One moral of this story is that quantum theory cannot be treated as "classical theory with some randomness." The quantum superposition principle is essential, and classical theory (with or without randomness) has no good analog for this.

## What happens when a photon is emitted?

When an electron jumps from a high to a lower energy level and a photon is created, is the photon immediately travelling at the speed of light?

Even if the energy levels available to the electron are discrete, the electron still transition smoothly from one to the other, thanks to the superposition principle. This works just like it did in the preceding toy model, but now instead of talking about points in a discrete space, we're talking about discrete energy levels. This transition may occur very quickly, so calling it a "jump" may be okay; but when we use that language, we need to remember that the transition (the "jump") occurs smoothly, even if it's relatively quick.

The total energy of the system is conserved, and as the electron smoothly transitions from the higher energy-level to the lower level, light is smoothly emitted. But wait: how can the emission of a photon be a continuous process? Isn't a photon a discrete all-or-nothing kind of thing? Once again, ambiguous language is the culprit. Yes, there is a sense in which light consists of discrete all-or-nothing things ("photons"). For example, when we measure the amount of energy in light with a given frequency, the answer is always an integer multiple of Planck's constant times that frequency. In this sense, photons are things that can be counted. But when we're not measuring the energy, the quantum superposition principle allows states involving a superposition of different numbers of photons. That's exactly what happens when light is being emitted while an electron transitions smoothly from one energy-level to another: we have a quantum superposition of the form $$\alpha|A\rangle+\beta|B\rangle \tag{1}$$ where $$A$$ means "the electron is in the higher energy level and no photon is present," and $$B$$ means "the electron is in the lower energy level and a photon is present." Even though $$A$$ and $$B$$ differ from each other in a discrete way, the coefficients in the superposition, the $$\alpha$$ and the $$\beta$$, can still vary continuously in time. That's what happens when an atom emits a photon. The process is smooth, even though measuring the number of photons would give a discrete answer.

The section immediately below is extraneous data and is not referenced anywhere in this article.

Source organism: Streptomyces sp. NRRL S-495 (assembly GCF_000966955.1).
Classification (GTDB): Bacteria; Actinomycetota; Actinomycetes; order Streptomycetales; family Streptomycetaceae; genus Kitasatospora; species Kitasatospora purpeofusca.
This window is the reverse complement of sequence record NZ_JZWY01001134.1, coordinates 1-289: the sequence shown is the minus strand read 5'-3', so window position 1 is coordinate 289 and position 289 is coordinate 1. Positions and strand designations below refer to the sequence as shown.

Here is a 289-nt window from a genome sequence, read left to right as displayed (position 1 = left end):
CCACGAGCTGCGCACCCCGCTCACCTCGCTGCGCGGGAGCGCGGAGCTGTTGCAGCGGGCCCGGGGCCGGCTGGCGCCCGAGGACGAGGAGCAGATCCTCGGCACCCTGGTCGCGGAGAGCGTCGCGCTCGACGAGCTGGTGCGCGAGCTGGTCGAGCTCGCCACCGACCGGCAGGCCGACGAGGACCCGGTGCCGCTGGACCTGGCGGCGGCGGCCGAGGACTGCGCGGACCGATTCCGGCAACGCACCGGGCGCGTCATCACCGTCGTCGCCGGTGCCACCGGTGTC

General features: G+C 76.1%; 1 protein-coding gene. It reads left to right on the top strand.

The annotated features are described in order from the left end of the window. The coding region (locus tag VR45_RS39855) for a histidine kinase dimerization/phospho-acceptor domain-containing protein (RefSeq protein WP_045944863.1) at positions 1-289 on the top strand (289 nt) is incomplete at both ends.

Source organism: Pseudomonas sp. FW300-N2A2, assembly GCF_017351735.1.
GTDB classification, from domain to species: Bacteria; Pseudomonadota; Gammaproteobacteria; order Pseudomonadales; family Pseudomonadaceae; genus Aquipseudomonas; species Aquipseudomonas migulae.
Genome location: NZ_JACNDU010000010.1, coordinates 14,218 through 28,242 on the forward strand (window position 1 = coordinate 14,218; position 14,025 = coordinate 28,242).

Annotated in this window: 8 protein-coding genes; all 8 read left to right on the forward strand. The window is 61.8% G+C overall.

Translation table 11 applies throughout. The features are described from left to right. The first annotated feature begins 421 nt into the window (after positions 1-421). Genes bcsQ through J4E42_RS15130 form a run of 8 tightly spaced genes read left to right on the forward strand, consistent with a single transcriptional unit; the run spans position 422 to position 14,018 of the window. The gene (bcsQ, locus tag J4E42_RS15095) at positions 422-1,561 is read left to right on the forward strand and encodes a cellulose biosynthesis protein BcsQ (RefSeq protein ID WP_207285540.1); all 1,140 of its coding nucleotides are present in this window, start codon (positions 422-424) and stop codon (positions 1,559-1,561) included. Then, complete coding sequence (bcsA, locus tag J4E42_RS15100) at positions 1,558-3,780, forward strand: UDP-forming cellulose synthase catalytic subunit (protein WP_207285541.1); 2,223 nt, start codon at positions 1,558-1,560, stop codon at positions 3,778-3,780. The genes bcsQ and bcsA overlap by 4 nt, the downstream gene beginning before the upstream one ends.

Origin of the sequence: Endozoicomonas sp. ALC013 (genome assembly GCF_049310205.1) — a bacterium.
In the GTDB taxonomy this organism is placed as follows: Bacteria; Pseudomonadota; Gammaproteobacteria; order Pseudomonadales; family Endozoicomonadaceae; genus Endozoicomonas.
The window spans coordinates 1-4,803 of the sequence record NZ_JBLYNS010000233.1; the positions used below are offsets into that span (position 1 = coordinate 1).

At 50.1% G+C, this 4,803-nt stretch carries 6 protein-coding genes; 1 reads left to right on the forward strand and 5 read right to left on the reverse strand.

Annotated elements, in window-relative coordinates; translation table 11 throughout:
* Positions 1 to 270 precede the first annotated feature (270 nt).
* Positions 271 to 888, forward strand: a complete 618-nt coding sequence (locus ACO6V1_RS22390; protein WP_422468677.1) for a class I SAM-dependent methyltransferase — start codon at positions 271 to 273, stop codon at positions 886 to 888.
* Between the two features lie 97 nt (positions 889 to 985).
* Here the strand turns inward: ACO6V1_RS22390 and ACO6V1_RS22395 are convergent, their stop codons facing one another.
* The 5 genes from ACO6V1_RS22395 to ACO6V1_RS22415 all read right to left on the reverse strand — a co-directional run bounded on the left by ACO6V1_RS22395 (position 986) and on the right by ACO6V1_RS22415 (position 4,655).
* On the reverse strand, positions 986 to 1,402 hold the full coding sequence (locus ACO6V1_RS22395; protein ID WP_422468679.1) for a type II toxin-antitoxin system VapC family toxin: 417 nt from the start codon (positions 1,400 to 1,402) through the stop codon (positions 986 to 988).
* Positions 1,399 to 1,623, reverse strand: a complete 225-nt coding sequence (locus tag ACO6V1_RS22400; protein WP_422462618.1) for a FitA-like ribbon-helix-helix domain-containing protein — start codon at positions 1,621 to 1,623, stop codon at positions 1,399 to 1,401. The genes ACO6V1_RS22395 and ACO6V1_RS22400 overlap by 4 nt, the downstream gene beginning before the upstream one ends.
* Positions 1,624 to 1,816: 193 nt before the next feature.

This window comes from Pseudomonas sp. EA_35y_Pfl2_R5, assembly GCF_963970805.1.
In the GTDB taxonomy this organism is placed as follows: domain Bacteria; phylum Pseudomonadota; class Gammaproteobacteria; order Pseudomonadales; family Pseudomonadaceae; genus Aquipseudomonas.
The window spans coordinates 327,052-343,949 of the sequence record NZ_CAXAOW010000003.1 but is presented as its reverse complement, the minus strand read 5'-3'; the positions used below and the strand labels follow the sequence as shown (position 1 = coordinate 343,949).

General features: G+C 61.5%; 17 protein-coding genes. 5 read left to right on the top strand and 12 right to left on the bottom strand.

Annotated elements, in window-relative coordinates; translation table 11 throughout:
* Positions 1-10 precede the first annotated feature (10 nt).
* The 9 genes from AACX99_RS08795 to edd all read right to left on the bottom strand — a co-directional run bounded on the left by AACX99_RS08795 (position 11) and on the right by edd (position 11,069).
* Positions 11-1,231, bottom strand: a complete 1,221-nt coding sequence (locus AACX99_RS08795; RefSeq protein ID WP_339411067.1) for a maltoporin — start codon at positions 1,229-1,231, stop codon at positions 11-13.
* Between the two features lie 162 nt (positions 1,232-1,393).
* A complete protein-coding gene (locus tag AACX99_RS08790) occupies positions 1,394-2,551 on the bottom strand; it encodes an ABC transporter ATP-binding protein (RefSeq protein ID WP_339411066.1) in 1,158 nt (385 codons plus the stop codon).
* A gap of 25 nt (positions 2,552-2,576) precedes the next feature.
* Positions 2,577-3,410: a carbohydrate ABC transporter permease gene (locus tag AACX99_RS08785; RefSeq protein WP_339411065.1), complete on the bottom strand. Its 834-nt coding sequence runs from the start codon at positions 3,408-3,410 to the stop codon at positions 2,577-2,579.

By the way, the act of measuring the number of photons would modify the emission process that we're trying to study, because we can't measure something unless we interact with it.

Also by the way, if both coefficients are non-zero in the state (1), then the energy-level of the electron and the presence/absence of the photon are entangled with each other. During the transition, neither the electron nor the photon has a state of its own. Only the pair has a well-defined state, namely a superposition of options $$A$$ and $$B$$. This kind of entanglement is essential for understanding how the emission process can be smooth.